It seems like just a week ago (it was less!) that we wrapped up National Signing Day, and yet, we're already turning the page to the 2016 season. Syracuse Orange football coach Dino Babers has already stated spring practice will start the last week of February this year, so we wanted to start getting out ahead of the big questions that will undoubtedly be on your mind once that time comes.
Syracuse quarterbacks have little depth, but some experience
Who's on campus?
Everybody, actually. You all know Eric Dungey, who was electrifying (1,298 passing yards, 18 total TDs, 341 rushing yards) in just seven starts and eight game appearances. But you also know the issues with him taking unnecessary and career-threatening hits.
Beyond Dungey, Austin Wilson is the only other experienced scholarship quarterback in spring ball, but he's struggled mightily with accuracy and turnovers. Freshman Rex Culpepper is on scholarship, but has only been on campus for a month.
Walk-on Zack "The Officer" Mahoney has a lot more experience than most players in his position (four starts), while fellow walk-on Tyler Gilfus is brand new to campus. Kenterius Womack could also get switched back to QB after spending last year rotating around special teams, wide receiver and defensive back.
Who's arriving this summer?
No one, unless we pull off an unexpected JUCO or grad transfer.
Will Dungey be able to stay healthy?
That shouldn't be a question for the spring sessions (it's unlikely he gets hit at all), but it will impact spring ball nonetheless. Dungey's had at least one concussion if not more already, and along with learning the offense for the fall, his top priority will be protecting himself from further head injuries. When he's not running, the dynamic sophomore certainly has an arm and some height (the weight room size will have to come this offseason). He could fare well in Babers's offensive scheme that involves less option looks -- potentially decreasing his susceptibility for big hits.
Does Austin Wilson have a chance?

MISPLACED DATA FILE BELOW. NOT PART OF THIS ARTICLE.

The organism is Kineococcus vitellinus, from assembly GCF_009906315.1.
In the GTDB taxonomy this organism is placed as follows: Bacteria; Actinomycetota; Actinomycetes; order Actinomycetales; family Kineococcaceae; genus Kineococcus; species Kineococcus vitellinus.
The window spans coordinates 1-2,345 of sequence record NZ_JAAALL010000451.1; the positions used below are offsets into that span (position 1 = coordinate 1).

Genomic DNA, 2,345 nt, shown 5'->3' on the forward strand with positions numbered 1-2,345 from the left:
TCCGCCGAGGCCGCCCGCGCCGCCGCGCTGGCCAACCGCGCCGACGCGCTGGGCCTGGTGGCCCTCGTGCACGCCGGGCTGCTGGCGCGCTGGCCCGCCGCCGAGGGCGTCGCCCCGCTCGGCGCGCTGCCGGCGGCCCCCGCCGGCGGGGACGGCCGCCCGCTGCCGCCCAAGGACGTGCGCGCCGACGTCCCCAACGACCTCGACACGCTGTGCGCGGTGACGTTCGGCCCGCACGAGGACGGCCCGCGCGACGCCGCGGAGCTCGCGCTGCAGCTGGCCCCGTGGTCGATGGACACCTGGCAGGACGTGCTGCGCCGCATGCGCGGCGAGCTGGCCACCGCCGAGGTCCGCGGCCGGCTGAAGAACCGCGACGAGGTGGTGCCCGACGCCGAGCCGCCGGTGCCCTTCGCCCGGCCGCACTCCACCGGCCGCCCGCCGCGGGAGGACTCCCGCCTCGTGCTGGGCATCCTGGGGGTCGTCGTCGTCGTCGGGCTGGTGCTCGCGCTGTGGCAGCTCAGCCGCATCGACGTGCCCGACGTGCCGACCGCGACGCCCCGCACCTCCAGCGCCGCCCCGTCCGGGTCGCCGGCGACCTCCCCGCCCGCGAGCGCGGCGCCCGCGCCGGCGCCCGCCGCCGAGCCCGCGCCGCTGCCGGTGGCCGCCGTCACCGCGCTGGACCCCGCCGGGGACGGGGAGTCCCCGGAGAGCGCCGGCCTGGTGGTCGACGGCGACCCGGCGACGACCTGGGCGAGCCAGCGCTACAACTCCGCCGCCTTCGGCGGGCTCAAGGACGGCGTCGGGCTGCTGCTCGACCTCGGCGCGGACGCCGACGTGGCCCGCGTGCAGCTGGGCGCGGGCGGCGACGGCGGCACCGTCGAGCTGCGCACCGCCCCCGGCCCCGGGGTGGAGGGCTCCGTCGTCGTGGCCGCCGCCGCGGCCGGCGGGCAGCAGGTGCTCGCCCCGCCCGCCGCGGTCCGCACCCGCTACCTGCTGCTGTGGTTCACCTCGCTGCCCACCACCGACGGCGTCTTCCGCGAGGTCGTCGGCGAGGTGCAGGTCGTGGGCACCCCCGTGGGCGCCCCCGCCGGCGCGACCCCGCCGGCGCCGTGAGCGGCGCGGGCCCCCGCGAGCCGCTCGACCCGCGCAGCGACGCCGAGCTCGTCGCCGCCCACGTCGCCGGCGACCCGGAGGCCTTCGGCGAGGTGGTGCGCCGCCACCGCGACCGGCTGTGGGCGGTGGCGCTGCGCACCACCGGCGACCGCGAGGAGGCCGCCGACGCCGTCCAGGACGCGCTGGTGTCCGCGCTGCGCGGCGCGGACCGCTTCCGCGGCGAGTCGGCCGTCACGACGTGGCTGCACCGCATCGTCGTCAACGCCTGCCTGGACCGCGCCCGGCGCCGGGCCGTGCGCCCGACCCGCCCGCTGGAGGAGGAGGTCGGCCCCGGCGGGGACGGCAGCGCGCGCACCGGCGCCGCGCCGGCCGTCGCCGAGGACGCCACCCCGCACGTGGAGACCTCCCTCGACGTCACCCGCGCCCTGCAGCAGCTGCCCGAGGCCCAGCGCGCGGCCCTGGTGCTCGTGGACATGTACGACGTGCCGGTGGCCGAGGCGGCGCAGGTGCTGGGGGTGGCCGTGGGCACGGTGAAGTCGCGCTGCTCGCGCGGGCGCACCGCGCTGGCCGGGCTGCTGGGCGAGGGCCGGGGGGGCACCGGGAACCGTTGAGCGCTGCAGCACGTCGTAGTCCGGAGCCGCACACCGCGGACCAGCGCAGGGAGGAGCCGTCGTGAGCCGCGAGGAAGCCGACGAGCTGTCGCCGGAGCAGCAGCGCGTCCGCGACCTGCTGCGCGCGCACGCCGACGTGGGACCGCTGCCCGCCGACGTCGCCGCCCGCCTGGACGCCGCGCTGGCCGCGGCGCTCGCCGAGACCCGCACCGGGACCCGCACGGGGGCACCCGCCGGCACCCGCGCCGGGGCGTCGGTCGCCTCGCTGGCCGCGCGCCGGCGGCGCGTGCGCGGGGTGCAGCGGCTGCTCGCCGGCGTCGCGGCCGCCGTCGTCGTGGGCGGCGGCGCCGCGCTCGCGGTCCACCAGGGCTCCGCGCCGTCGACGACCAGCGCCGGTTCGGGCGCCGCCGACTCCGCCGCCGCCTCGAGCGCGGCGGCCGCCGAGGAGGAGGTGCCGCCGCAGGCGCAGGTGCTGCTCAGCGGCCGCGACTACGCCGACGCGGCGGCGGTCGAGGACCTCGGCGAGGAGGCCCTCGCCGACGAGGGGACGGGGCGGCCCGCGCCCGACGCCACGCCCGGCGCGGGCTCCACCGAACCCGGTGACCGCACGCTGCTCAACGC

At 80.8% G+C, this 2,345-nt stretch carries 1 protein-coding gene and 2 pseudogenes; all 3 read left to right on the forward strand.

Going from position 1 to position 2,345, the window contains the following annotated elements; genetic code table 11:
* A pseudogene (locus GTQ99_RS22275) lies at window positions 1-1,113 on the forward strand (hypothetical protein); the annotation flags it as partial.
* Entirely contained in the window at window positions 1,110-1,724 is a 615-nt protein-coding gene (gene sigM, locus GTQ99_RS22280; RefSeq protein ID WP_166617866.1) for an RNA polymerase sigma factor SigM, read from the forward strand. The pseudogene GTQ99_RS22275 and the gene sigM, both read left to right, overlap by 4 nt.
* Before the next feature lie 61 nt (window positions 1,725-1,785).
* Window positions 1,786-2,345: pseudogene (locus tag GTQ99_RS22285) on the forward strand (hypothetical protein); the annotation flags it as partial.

Never say never on a Dungey redshirt if it just seems like he needs more time to learn to protect himself and get (and stay) healthy. Wilson has a very good arm, but as mentioned, he has been turnover prone (five interceptions on 58 throws). He got very few chances last year due to scheme, but if he picks the spread up quickly, perhaps he finds a way to turn this into a contest between him and Dungey.
Will we see the Officer on the field?
If this was another year of Tim Lester's offense, perhaps. And he'd probably have that scholarship in-hand too at this point. But without much of an ability to throw the football, and a system that demands it over option looks, he may not be high on Babers's list of candidates. TBD on the scholarship in any case. For now, Mahoney may be best-served as a mentor for the team's young QBs entering the program.
Could Rex Culpepper steal the job?
The pro-style Culpepper is probably more of the typical QB Babers would start, but he doesn't have the valuable experience other passers do. Him being on campus for the spring helps him learn the offense quickly, but expect a redshirt barring injuries -- which would also give him (potentially) two years of starting post-Dungey if all works out for everyone here.
Is Womack a wildcard option?
Babers has yet to address it, so we can't say for sure if he's putting consideration into jack-of-all-trades Kenterius Womack. But if the rest of the depth chart falters and he elects to redshirt both Culpepper and Dungey to help them develop, perhaps the athletic Alabama product stands a chance. Granted, we really haven't seen him throw, since he was switched away from QB early last year. Still, anyone with an ability to throw the ball is probably in the mix for this offense right now, even if Dungey still ends up being the guy when it's all said and done.
As mentioned, this is very likely to be Dungey's job, and if Syracuse has any chance of winning six games against a difficult 2016 schedule, it's probably with him under center. All of that's dependent on his health and well-being, though. And if Babers doesn't have faith in that, then things will get very interesting under center for this team.